The Effectiveness of Small

I think I’ve just proved the value of practicing small–in an inadvertent experiment, with one subject only.

Over the past few months, I’ve reverted to my former instinctual negative thinking.

I gave a talk in Sacramento last Thursday, and when I realized the next morning, that none of the organizers had emailed me their compliments, I began fretting. It didn’t take long for me to conclude, I must have bombed. I thought the attendees were appreciative, but I was obviously wrong. Not only did I bomb, but I failed completely at reading the audience.

One of my clients has fallen into a writing slump Not only is she unhappy with everything she’s writing, she hates everything she’s ever written. Instead of reminding myself that her struggles have erupted from conflicts and tensions in her own life, I took complete responsibility for her unhappiness. And from this one client, it didn’t take long for me to throw the net out to include all my clients: I’m not doing a good enough job. I thought I was helping the writers I work with, but I don’t know what I’m doing.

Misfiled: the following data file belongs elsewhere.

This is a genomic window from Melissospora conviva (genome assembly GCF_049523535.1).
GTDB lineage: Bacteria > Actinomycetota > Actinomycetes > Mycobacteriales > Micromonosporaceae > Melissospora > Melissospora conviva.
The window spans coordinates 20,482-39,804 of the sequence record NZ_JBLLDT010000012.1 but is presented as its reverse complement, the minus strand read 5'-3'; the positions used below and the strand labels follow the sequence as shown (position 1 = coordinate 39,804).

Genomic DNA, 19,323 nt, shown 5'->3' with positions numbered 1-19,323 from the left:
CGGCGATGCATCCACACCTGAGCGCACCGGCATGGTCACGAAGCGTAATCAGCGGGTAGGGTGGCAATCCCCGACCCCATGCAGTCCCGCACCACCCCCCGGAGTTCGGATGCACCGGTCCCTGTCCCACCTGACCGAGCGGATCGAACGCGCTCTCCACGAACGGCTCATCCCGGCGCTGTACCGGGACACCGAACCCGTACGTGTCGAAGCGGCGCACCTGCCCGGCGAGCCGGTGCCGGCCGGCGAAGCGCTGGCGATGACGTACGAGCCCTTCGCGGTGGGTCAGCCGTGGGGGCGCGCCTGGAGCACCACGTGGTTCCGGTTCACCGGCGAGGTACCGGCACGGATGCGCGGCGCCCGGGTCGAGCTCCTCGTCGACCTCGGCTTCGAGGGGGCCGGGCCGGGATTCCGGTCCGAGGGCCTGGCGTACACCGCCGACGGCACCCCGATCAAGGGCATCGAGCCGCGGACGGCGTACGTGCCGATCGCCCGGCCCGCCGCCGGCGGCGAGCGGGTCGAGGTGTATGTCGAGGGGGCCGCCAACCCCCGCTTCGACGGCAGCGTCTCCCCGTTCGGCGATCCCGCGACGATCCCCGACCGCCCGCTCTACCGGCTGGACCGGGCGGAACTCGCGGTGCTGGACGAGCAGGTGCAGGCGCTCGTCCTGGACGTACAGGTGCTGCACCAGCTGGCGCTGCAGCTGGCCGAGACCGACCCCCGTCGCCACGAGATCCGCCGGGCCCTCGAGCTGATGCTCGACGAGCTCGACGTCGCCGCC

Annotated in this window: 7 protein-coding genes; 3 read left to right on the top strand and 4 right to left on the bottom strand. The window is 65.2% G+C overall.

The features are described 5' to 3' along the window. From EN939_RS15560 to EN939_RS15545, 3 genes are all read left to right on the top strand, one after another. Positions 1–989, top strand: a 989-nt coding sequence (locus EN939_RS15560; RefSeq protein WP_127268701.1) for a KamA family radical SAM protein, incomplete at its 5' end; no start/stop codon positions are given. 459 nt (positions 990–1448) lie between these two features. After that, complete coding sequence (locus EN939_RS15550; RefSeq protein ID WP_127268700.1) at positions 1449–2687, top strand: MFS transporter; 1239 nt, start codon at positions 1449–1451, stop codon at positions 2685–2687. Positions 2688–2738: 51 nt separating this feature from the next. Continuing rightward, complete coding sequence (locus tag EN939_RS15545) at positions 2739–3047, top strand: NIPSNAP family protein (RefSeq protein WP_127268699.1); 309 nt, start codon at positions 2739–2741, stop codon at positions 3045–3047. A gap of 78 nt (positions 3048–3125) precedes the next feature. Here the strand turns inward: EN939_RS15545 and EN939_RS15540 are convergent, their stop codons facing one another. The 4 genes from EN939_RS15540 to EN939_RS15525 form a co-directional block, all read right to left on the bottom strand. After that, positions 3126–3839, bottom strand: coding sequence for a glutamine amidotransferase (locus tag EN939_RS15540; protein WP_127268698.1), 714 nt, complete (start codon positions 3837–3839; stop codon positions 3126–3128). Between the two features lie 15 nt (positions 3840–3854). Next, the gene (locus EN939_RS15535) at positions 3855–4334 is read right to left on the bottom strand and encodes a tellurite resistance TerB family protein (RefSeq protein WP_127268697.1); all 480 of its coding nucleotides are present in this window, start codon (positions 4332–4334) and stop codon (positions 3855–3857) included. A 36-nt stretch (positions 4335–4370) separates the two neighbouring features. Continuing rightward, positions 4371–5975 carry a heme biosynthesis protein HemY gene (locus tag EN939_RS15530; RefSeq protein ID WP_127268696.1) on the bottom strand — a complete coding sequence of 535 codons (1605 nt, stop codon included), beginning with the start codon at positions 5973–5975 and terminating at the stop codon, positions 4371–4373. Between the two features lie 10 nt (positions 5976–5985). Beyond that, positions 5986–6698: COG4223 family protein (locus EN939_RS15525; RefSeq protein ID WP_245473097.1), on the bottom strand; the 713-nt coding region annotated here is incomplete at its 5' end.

I’m sure you get the drift.

This morning, as I was walking around the Berkeley Marina, where I had a view of the sparkling Bay and across from that, the San Francisco skyline, one negative thought after another bubbled in my head. Finally, I caught myself. Enough. You haven’t been practicing thinking small enough. You need to practice every day for the next few weeks.

I’m going to follow my own advice, and I’ll let you know how it’s working. I can already assure you that by not practicing small, I’ve fallen into my old unhappy ways. That’s experiment enough for me.

Lone Leaf


2 thoughts on “The Effectiveness of Small”

  • I have been truly enjoying your posts on small. This one particularly hit me where I swim. Negative thoughts can be provoked by the smallest things. Then they pile up. I’m going to try this practice for the couple weeks too.

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